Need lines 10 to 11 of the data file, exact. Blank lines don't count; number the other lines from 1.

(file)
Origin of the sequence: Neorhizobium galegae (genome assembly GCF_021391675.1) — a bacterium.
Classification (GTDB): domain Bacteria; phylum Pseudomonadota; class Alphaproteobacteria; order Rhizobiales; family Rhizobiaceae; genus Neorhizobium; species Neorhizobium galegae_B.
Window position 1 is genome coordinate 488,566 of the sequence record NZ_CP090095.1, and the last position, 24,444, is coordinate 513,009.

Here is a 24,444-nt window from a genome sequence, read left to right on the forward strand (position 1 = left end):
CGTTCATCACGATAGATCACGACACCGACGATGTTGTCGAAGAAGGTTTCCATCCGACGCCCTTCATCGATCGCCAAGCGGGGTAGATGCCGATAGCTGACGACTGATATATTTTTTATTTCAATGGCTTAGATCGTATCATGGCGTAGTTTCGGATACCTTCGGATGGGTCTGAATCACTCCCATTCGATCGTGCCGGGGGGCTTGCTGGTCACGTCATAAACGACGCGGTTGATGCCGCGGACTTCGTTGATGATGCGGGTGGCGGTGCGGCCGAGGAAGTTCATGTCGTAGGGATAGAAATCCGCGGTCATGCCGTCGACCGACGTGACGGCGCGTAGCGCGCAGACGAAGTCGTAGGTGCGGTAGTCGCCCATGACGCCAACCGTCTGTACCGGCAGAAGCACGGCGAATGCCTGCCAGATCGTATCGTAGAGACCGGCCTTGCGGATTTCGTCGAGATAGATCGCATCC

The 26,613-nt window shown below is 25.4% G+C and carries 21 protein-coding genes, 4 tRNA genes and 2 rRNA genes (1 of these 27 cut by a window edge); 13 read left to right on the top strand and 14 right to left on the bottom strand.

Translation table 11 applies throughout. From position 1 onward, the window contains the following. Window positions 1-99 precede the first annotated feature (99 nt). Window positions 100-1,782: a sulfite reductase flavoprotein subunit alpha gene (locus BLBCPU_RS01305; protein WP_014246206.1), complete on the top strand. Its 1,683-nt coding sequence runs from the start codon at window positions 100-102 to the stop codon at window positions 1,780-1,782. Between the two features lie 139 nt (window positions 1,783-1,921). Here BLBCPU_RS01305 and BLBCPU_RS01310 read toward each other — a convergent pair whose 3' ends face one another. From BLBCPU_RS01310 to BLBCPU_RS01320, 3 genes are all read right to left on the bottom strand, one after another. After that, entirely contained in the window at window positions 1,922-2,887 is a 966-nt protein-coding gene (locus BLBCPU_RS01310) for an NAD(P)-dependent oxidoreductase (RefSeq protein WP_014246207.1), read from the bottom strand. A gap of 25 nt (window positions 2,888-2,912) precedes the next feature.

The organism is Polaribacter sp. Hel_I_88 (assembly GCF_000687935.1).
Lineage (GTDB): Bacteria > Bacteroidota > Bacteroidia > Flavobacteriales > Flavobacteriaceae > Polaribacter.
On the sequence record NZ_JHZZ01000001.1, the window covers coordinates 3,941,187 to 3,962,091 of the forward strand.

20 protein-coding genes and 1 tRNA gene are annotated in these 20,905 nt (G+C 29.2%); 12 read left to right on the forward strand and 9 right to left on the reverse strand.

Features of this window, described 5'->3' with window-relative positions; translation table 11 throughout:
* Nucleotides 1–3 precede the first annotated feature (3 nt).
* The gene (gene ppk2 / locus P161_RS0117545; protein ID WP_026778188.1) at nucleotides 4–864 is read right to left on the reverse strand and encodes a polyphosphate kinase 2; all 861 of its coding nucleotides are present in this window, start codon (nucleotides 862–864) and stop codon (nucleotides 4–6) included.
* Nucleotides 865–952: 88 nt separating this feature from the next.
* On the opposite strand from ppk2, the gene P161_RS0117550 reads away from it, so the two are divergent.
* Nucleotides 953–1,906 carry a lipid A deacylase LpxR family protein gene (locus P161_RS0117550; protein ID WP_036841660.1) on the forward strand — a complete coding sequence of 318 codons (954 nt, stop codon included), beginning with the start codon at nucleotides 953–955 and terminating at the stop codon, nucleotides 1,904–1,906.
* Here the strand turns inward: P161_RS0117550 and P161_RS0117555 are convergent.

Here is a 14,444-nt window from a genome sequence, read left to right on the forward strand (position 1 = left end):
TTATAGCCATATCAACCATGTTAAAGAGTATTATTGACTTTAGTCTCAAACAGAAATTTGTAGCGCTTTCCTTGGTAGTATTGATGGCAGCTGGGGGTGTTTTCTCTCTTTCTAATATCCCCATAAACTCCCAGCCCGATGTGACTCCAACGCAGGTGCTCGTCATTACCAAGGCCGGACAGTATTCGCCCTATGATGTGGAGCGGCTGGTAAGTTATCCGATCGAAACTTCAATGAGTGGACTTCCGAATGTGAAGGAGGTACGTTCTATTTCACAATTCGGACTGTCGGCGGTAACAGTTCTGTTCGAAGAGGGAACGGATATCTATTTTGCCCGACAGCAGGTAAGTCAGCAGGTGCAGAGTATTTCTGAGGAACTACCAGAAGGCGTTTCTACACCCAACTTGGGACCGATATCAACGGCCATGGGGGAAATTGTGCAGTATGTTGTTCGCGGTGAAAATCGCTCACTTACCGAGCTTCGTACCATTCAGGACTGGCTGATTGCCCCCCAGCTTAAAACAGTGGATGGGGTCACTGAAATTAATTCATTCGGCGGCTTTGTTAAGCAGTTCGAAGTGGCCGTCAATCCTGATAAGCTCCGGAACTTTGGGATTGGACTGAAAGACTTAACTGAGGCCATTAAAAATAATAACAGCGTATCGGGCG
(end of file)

On the sequence record NZ_JHZZ01000001.1, the window covers coordinates 3,941,187 to 3,962,091 of the forward strand.

20 protein-coding genes and 1 tRNA gene are annotated in these 20,905 nt (G+C 29.2%); 12 read left to right on the forward strand and 9 right to left on the reverse strand.